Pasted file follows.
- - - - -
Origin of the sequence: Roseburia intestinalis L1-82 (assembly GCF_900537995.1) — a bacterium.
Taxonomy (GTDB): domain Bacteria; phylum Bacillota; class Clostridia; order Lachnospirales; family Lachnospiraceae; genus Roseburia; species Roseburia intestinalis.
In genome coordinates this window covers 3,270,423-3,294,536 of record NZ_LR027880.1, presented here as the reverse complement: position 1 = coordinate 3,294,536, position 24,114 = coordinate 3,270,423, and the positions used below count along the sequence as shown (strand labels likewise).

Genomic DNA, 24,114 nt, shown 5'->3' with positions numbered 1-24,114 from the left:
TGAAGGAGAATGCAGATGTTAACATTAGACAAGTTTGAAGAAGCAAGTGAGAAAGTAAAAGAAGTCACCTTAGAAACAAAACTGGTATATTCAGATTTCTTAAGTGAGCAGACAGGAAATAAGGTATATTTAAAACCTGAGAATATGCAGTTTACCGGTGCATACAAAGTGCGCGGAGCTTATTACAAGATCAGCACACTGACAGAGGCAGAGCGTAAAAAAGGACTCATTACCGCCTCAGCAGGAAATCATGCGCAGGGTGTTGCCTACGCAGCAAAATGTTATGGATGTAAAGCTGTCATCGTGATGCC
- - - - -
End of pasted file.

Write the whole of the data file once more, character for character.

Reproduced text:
Origin of the sequence: Roseburia intestinalis L1-82 (assembly GCF_900537995.1) — a bacterium.
Taxonomy (GTDB): domain Bacteria; phylum Bacillota; class Clostridia; order Lachnospirales; family Lachnospiraceae; genus Roseburia; species Roseburia intestinalis.
In genome coordinates this window covers 3,270,423-3,294,536 of record NZ_LR027880.1, presented here as the reverse complement: position 1 = coordinate 3,294,536, position 24,114 = coordinate 3,270,423, and the positions used below count along the sequence as shown (strand labels likewise).

Genomic DNA, 24,114 nt, shown 5'->3' with positions numbered 1-24,114 from the left:
TGAAGGAGAATGCAGATGTTAACATTAGACAAGTTTGAAGAAGCAAGTGAGAAAGTAAAAGAAGTCACCTTAGAAACAAAACTGGTATATTCAGATTTCTTAAGTGAGCAGACAGGAAATAAGGTATATTTAAAACCTGAGAATATGCAGTTTACCGGTGCATACAAAGTGCGCGGAGCTTATTACAAGATCAGCACACTGACAGAGGCAGAGCGTAAAAAAGGACTCATTACCGCCTCAGCAGGAAATCATGCGCAGGGTGTTGCCTACGCAGCAAAATGTTATGGATGTAAAGCTGTCATCGTGATGCC